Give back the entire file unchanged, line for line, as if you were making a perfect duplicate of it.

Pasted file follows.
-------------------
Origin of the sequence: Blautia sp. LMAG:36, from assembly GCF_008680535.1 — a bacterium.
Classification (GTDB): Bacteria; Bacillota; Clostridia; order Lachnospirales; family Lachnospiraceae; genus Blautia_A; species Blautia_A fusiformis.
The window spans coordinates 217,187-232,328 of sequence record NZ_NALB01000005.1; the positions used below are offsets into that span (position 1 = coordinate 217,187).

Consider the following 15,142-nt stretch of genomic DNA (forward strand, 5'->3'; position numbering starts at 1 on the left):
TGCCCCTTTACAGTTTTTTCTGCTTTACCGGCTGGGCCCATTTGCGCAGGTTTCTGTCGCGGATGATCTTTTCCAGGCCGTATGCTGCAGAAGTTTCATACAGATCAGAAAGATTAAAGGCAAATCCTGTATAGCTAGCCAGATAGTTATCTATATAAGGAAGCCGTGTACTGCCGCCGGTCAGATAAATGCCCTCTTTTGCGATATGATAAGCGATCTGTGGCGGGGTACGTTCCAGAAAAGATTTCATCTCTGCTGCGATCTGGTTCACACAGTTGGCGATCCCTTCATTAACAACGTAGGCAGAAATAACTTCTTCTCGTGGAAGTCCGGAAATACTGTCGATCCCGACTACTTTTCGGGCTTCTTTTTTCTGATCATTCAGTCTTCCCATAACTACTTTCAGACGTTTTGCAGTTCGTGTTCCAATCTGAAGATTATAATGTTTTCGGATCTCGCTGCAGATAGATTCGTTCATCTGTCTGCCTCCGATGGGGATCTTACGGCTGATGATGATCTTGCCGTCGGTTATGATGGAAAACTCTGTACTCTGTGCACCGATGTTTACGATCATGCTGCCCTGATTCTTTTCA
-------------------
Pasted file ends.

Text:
Origin of the sequence: Blautia sp. LMAG:36, from assembly GCF_008680535.1 — a bacterium.
Classification (GTDB): Bacteria; Bacillota; Clostridia; order Lachnospirales; family Lachnospiraceae; genus Blautia_A; species Blautia_A fusiformis.
The window spans coordinates 217,187-232,328 of sequence record NZ_NALB01000005.1; the positions used below are offsets into that span (position 1 = coordinate 217,187).

Consider the following 15,142-nt stretch of genomic DNA (forward strand, 5'->3'; position numbering starts at 1 on the left):
TGCCCCTTTACAGTTTTTTCTGCTTTACCGGCTGGGCCCATTTGCGCAGGTTTCTGTCGCGGATGATCTTTTCCAGGCCGTATGCTGCAGAAGTTTCATACAGATCAGAAAGATTAAAGGCAAATCCTGTATAGCTAGCCAGATAGTTATCTATATAAGGAAGCCGTGTACTGCCGCCGGTCAGATAAATGCCCTCTTTTGCGATATGATAAGCGATCTGTGGCGGGGTACGTTCCAGAAAAGATTTCATCTCTGCTGCGATCTGGTTCACACAGTTGGCGATCCCTTCATTAACAACGTAGGCAGAAATAACTTCTTCTCGTGGAAGTCCGGAAATACTGTCGATCCCGACTACTTTTCGGGCTTCTTTTTTCTGATCATTCAGTCTTCCCATAACTACTTTCAGACGTTTTGCAGTTCGTGTTCCAATCTGAAGATTATAATGTTTTCGGATCTCGCTGCAGATAGATTCGTTCATCTGTCTGCCTCCGATGGGGATCTTACGGCTGATGATGATCTTGCCGTCGGTTATGATGGAAAACTCTGTACTCTGTGCACCGATGTTTACGATCATGCTGCCCTGATTCTTTTCA